English album in India and also the South Asian region and Universal
music is definitely spreading the music into countries such as
Australia, UK, US, Germany and other European countries as well. But
basically I feel like I'm gathering forces within Asia to take myself on
to the global platform.
Q: In hindsight do you have any comments about the English
Tracks. Do you feel "I could have done this track a little better" or
may be "introduced more impromptu arrangements in some other tracks?
A: It's close to a year since I made this album and yes there
are things I would have liked to change, but I feel this album in
English for me was the first of its kind in Sri Lanka and for me it was
a learning curve. For the next album I know exactly where I have to go.
This album has put me in the place I want to be when it comes to my
lyric writing, my producing, just having an edge when it comes to the
English music I create.
Q: You are a successful central figure in the industry today,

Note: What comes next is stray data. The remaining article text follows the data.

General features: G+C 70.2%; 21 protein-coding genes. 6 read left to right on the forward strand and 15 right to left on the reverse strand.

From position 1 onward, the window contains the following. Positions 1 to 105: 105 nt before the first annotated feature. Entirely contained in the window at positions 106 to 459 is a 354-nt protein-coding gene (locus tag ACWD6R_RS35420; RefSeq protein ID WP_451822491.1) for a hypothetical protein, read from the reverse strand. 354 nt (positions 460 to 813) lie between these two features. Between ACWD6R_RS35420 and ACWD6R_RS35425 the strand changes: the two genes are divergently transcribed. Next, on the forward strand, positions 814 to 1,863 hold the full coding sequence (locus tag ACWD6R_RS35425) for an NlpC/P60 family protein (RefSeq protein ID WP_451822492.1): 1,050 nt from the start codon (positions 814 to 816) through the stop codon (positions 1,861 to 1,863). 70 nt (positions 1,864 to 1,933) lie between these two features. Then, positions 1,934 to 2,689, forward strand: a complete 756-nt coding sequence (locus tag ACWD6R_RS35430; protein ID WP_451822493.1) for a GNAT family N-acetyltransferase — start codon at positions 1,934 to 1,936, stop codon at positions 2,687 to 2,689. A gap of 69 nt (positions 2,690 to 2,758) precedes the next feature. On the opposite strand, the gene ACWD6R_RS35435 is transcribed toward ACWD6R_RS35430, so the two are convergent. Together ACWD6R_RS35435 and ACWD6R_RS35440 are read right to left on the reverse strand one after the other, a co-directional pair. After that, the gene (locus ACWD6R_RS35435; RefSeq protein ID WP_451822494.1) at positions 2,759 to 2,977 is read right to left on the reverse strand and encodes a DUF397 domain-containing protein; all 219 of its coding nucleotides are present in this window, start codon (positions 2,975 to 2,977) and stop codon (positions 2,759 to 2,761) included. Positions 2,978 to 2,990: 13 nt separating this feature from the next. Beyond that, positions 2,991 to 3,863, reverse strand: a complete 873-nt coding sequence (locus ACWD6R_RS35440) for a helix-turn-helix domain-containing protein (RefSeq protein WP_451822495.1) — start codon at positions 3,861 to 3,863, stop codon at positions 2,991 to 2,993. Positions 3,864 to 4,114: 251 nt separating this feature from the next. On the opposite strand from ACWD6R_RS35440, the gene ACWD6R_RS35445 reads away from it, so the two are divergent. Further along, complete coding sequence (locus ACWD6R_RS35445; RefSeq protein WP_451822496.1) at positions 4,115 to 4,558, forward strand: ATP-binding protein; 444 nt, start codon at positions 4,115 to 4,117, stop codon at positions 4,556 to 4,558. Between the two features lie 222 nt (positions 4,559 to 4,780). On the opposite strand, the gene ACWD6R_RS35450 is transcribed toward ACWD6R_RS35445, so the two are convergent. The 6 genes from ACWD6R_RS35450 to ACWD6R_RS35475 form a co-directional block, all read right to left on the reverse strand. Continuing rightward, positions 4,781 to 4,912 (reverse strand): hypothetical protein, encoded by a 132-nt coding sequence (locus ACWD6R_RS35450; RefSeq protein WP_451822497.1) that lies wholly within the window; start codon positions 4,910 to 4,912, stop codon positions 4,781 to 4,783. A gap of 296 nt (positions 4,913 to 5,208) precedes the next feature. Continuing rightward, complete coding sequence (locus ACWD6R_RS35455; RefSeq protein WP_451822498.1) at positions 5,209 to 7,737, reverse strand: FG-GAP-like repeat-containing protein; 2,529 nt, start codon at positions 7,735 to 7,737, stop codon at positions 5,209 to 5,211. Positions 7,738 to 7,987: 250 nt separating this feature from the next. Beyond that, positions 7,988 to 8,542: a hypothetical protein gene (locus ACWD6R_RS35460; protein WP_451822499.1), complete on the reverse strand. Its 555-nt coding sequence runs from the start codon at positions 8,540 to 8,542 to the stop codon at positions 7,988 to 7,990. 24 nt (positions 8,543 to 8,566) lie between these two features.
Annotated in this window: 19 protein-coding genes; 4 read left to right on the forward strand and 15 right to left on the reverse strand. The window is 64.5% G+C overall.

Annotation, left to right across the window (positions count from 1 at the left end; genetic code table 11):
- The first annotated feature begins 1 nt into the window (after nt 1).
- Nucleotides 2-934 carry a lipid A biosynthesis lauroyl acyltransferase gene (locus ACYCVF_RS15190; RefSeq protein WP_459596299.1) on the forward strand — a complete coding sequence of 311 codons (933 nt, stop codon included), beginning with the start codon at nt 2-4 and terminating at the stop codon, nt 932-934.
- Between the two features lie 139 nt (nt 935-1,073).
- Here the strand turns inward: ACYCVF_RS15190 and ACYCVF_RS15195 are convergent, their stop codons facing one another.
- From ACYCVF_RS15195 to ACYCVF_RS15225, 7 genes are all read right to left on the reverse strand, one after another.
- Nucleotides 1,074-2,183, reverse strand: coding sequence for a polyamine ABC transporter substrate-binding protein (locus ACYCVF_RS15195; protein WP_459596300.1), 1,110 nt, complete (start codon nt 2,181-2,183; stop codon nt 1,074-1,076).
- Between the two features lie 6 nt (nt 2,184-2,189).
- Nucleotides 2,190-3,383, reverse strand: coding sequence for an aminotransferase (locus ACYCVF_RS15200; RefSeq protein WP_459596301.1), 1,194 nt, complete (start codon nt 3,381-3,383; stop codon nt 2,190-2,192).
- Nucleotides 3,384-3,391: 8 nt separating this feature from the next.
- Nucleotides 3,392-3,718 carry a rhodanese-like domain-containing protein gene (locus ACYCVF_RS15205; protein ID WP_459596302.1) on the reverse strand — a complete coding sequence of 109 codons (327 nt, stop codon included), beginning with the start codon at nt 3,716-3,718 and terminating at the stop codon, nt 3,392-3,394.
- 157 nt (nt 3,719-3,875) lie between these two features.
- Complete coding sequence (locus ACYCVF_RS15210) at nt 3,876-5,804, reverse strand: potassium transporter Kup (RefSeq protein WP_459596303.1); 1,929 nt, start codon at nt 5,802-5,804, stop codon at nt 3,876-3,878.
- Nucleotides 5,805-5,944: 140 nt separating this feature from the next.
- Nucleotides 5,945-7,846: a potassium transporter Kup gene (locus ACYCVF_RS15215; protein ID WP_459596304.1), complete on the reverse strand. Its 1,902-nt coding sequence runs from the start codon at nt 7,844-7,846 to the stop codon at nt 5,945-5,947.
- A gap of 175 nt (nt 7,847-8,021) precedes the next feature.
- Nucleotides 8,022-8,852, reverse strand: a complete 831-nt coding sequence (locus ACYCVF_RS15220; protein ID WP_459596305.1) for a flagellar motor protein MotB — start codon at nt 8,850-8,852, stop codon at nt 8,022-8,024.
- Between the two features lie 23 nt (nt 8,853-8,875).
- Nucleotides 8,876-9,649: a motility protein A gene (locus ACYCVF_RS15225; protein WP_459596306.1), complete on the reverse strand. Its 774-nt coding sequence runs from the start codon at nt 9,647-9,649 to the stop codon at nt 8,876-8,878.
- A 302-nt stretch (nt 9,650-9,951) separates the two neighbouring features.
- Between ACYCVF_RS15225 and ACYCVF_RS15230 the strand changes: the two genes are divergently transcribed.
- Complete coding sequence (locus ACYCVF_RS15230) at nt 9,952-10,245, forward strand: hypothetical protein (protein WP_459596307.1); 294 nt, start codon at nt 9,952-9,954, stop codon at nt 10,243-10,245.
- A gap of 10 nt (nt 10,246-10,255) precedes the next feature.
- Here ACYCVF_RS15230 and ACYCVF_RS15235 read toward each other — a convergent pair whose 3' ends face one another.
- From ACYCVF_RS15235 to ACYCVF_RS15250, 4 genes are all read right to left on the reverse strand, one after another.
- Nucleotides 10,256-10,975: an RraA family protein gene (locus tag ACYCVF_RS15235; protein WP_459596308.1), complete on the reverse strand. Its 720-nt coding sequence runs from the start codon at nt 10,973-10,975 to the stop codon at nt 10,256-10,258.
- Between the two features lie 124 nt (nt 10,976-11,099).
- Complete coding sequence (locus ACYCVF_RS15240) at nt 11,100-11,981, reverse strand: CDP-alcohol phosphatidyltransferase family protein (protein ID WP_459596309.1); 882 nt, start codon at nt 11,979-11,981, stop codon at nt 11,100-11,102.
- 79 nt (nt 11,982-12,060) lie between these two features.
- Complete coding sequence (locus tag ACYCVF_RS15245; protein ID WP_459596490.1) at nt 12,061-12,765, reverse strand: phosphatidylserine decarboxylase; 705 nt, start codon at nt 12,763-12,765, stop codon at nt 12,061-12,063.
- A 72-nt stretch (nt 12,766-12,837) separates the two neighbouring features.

some day you will have to leave this behind you, then, what?
A: I don't think any musician can go on singing the same
songs. I can't sing hip hop all my life neither can I sing pop until I'm
forty or fifty whatever. I have laid the foundation right now. I am at
the peak of my career and may be it will go on for another five to ten
years, who knows. It really depends on how the market is. I am glad that
in my youth I have laid the foundation for other musicians to get my
training and to get my guidance in how to get into the music industry,
which is why I came up with my music school, the Ashanthi School of
Q: Do you think you have made the leap that every young singer
A: I do think I have made that leap. I think that at the peak
of my career, it's hard to manage a music school and my full time music
career. But I manage both of them. I have absolutely no time for
personal life because I feel that my time right now is for my career.